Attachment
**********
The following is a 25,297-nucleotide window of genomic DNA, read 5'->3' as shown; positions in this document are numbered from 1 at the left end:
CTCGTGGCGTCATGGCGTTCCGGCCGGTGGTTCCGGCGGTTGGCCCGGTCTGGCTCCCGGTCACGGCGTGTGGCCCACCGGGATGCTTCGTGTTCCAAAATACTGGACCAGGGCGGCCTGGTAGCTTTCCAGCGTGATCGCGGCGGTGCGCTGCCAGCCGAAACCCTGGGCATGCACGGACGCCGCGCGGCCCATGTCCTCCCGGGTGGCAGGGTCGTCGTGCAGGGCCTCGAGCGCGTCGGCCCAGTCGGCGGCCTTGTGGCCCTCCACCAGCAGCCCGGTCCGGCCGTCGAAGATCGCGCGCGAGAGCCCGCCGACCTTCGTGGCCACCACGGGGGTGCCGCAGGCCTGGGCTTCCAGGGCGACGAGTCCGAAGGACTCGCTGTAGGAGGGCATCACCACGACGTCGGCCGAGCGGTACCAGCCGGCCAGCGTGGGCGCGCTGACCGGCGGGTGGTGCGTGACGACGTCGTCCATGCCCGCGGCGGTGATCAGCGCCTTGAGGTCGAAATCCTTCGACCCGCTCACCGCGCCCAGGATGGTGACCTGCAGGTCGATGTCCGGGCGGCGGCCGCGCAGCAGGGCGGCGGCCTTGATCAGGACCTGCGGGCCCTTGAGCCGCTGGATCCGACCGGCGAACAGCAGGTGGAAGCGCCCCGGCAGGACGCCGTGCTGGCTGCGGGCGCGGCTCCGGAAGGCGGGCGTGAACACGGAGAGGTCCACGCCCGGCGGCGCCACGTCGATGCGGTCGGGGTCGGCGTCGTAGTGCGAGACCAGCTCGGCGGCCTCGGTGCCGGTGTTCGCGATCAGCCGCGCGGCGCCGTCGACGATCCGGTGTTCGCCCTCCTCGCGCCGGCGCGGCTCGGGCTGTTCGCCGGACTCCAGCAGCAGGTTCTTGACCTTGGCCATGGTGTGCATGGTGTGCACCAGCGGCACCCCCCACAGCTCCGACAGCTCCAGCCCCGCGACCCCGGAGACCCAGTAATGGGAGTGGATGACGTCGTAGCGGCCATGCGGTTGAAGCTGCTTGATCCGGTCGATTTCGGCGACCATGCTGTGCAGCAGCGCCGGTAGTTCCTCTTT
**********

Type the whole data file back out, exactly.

The following is a 25,297-nucleotide window of genomic DNA, read 5'->3' as shown; positions in this document are numbered from 1 at the left end:
CTCGTGGCGTCATGGCGTTCCGGCCGGTGGTTCCGGCGGTTGGCCCGGTCTGGCTCCCGGTCACGGCGTGTGGCCCACCGGGATGCTTCGTGTTCCAAAATACTGGACCAGGGCGGCCTGGTAGCTTTCCAGCGTGATCGCGGCGGTGCGCTGCCAGCCGAAACCCTGGGCATGCACGGACGCCGCGCGGCCCATGTCCTCCCGGGTGGCAGGGTCGTCGTGCAGGGCCTCGAGCGCGTCGGCCCAGTCGGCGGCCTTGTGGCCCTCCACCAGCAGCCCGGTCCGGCCGTCGAAGATCGCGCGCGAGAGCCCGCCGACCTTCGTGGCCACCACGGGGGTGCCGCAGGCCTGGGCTTCCAGGGCGACGAGTCCGAAGGACTCGCTGTAGGAGGGCATCACCACGACGTCGGCCGAGCGGTACCAGCCGGCCAGCGTGGGCGCGCTGACCGGCGGGTGGTGCGTGACGACGTCGTCCATGCCCGCGGCGGTGATCAGCGCCTTGAGGTCGAAATCCTTCGACCCGCTCACCGCGCCCAGGATGGTGACCTGCAGGTCGATGTCCGGGCGGCGGCCGCGCAGCAGGGCGGCGGCCTTGATCAGGACCTGCGGGCCCTTGAGCCGCTGGATCCGACCGGCGAACAGCAGGTGGAAGCGCCCCGGCAGGACGCCGTGCTGGCTGCGGGCGCGGCTCCGGAAGGCGGGCGTGAACACGGAGAGGTCCACGCCCGGCGGCGCCACGTCGATGCGGTCGGGGTCGGCGTCGTAGTGCGAGACCAGCTCGGCGGCCTCGGTGCCGGTGTTCGCGATCAGCCGCGCGGCGCCGTCGACGATCCGGTGTTCGCCCTCCTCGCGCCGGCGCGGCTCGGGCTGTTCGCCGGACTCCAGCAGCAGGTTCTTGACCTTGGCCATGGTGTGCATGGTGTGCACCAGCGGCACCCCCCACAGCTCCGACAGCTCCAGCCCCGCGACCCCGGAGACCCAGTAATGGGAGTGGATGACGTCGTAGCGGCCATGCGGTTGAAGCTGCTTGATCCGGTCGATTTCGGCGACCATGCTGTGCAGCAGCGCCGGTAGTTCCTCTTT